Pajarito Ski Area Offers Snowsports Programs to New Mexico’s Native Americans


LAHF News:

A ground breaking outreach program is being launched this winter at Pajarito Mountain Ski Area in Los Alamos, which organizers, Director Of the Native Nations Sports Ambassador Program, David Vosburgh and Founder Jean Cornell working along with Suzy Chaffee of Native American Olympic Team Foundation hope will make it possible for more Native American youth and their chaperones to enjoy skiing and snowboarding.

“Those with proper tribal membership IDs can purchase a full-day lift ticket, including rentals, for a flat fee of $25, a discount of 30 to 60 percent off regular daily rates Friday to Sunday and holidays. The offer is valid throughout the 2013-14 ski season including holiday periods,” said Tom Long, Pajarito Mountain General Manager.

Olympic ski icon and 1971-73 World Freestyle Champion Suzy “Chapstick” Chaffee will help launch the Pueblo ski program Saturday, Jan. 4.

“She is excited about skiing with the kids,” said David Vosburgh, who helped organize the Pajarito program. “We are inviting school groups of 20 to 70 (including chaperones) from any of New Mexico’s 19 Pueblos for a special weekday learn-to-ski program at Pajarito Mountain which provides rental equipment, lift tickets, and two-hour lessons for $25 total,” he said.

This tribal ski outreach is facilitated by the Native American Olympic Team Foundation (, co-founded by Chaffee in 1996 in Telluride, Colo.

“I saw the light after teaching Daniel Rollingbears Quintana, a Tewa Pueblo-Lakota, to ski with a ticket from TelSki, which inspired him to lead a prayer song that saved their Christmas,” Chaffee said. “Owner Ron Allred gave him a season pass and wanted to hire him, but Rollingbears said, ‘We’d like to start a Ute Ski Program in their ancestral mountains.’ Allred and local General Schwarzkopf agreed ‘this is a good way to honor and heal the past and start a new beginning,’ which snowballed.”

“The magnitude of Pajarito’s outreach is unprecedented,” Chaffee said.” NAOTF has been enlightening and inspiring mountain communities across North America to share the fun of skiing and snowboarding with tribal youth on over a million acres of their ancestral mountains, which is helping heal our National Wound.”

According to Chaffee, a tribal advocate, 10 years ago Sen. Tom Udall and the late Secretary of the Interior Stuart Udall encouraged more ski areas to follow in the moccasins of the Taos Ski Bowl, since it also supports the National Forest Service’s mandate to provide opportunities for Native Americans on forestlands.

“Secretary Udall told me, ‘There’s hope for humanity since people are beginning to listen to the wisdom of the Native Americans.’ See what JFK passionately wrote about this. ( So hail to ski areas like Pajarito, Taos, Telluride, and Mammoth for pioneering America’s joyful snow bridge to unity,” Chaffee said.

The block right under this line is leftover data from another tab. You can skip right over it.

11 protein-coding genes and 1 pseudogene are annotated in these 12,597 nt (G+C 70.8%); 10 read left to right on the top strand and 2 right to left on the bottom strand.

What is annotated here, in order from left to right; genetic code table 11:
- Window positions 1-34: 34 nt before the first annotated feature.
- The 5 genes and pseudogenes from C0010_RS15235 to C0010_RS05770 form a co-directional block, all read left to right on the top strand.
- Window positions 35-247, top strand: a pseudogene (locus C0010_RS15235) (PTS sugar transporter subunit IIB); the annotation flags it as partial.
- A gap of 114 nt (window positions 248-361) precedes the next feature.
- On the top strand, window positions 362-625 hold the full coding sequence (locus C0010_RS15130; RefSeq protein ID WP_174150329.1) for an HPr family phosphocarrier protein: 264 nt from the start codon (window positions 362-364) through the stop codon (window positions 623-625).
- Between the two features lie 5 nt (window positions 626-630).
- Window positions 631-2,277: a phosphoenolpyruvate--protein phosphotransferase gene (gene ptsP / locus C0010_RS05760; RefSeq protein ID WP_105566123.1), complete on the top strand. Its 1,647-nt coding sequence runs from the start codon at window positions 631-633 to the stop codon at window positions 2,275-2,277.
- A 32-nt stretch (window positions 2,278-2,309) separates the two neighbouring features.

The ski program at Pajarito is also the start of Native Nations Sports Ambassador Program, which will include a gymnastic outreach, said Founder Jean Cornell of the program to promote sports diplomacy and mutual appreciation between cultures. Thanks to a joint project with Los Alamos High Flyers Gymnastics, Native American children in northern New Mexico may also have a chance to participate in local gymnastics programs in 2014. Project presentation and the launch of a festival for fundraising are planned for Jan. 3.   

“The secret to being a top freestyler, free skier, snowboarder, or racer is gymnastics training,” said Chaffee, who still provides a statuesque presence on the slopes, thanks to a love of dancing down mountains and stevia.

Vosburgh, who serves as executive director of High Flyers Gymnastics said, “Sports are usually a hobby or a way of staying in shape for most people, but for some it can be way more than that. I enjoy watching kids try a sport like skiing or gymnastics and really progress in it, and some get serious and become really good. It can change their work ethic, their self-worth, and their social interactions.”

“The Apache and Taos Pueblo leaders told me that snow sports are the No. 1 motivator of our youth, so they really appreciate this, as well as job opportunities at ski areas, and many have become popular ski instructors as well as champions,” Chaffee said.

Vosburgh said, “I am especially enthusiastic about this program because of my appreciation for the Native Americans who regularly put much effort in thoughts, prayers, and actions into protecting the natural beauty of the area.”

For more information on the ski program, or to learn how experienced Native skiers and snowboarders can get into clinics and certify for instructor jobs, contact David Vosburgh at 505.500.5699, or; or Suzy Chaffee through

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